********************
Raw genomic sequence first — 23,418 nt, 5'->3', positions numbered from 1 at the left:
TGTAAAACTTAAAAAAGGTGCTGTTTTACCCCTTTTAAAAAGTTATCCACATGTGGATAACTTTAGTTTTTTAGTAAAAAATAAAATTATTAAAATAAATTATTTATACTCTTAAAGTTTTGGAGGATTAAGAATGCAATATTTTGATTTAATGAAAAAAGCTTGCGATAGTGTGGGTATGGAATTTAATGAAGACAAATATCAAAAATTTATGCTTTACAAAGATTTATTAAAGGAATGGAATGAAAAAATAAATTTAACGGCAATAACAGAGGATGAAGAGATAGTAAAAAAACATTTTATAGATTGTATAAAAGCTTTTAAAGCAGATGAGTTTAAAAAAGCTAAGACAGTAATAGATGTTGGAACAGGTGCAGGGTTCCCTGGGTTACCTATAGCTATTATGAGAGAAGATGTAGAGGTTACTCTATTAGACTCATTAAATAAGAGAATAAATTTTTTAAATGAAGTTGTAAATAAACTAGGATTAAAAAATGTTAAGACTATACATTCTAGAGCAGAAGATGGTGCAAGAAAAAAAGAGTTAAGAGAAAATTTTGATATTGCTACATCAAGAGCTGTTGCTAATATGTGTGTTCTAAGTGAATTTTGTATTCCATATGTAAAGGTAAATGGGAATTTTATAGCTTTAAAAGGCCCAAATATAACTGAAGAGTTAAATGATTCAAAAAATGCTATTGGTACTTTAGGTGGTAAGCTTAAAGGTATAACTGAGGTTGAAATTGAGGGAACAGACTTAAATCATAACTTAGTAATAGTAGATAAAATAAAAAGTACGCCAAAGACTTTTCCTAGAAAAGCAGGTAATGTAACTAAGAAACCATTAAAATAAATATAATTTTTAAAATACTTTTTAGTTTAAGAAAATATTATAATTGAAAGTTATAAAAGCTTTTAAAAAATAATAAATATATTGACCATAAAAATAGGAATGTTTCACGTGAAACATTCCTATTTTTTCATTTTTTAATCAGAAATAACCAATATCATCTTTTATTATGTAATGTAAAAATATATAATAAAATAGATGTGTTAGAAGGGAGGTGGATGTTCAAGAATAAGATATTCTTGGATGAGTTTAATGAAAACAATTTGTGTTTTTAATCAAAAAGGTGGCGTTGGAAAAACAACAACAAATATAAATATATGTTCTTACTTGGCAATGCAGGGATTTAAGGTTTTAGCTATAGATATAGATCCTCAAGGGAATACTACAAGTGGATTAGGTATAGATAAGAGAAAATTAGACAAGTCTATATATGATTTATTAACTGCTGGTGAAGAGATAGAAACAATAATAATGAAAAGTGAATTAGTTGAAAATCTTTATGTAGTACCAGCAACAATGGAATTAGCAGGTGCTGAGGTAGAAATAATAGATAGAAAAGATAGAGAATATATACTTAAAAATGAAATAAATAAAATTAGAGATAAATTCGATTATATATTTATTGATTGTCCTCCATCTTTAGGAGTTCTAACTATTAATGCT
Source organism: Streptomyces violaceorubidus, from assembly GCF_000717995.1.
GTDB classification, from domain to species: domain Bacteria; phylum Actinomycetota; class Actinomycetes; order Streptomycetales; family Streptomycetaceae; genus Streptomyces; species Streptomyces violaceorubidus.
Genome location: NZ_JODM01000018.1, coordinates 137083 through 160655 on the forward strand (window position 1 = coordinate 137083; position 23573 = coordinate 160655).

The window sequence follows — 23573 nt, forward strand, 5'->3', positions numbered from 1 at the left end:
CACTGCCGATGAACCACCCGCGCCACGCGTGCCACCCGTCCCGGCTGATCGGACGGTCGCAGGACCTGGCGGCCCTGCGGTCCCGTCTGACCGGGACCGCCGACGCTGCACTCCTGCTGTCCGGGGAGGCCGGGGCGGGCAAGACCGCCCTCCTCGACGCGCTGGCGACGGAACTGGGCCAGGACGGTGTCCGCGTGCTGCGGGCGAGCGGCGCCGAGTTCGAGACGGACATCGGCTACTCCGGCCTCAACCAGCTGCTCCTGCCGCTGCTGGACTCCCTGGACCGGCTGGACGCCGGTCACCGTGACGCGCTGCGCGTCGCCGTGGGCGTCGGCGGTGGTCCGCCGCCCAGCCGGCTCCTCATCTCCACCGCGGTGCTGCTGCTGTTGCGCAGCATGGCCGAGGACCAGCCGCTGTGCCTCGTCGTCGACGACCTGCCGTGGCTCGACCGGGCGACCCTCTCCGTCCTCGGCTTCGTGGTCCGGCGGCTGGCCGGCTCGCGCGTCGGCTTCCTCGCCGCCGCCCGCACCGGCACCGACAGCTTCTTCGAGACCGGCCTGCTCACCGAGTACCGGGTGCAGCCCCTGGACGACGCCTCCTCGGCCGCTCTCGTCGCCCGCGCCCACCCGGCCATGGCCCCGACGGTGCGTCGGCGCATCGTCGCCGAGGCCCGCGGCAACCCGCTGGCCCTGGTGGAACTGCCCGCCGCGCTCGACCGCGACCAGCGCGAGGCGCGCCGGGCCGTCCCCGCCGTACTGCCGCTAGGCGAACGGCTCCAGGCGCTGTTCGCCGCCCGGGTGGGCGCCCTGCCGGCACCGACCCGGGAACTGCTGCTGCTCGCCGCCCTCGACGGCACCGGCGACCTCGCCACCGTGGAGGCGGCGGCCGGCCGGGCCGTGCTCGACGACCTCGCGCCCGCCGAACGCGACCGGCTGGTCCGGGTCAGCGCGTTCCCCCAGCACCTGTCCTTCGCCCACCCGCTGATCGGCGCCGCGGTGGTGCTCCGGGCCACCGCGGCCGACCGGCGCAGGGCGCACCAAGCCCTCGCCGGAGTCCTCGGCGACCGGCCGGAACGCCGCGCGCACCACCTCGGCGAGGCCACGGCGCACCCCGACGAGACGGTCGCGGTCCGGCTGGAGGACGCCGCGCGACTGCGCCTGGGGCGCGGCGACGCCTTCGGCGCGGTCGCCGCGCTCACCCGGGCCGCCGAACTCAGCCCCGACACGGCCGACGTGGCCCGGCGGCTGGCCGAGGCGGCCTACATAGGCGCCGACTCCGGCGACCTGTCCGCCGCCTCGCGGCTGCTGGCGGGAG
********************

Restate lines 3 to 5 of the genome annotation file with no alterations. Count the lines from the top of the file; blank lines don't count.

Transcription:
Source organism: Streptomyces violaceorubidus, from assembly GCF_000717995.1.
GTDB classification, from domain to species: domain Bacteria; phylum Actinomycetota; class Actinomycetes; order Streptomycetales; family Streptomycetaceae; genus Streptomyces; species Streptomyces violaceorubidus.
Genome location: NZ_JODM01000018.1, coordinates 137083 through 160655 on the forward strand (window position 1 = coordinate 137083; position 23573 = coordinate 160655).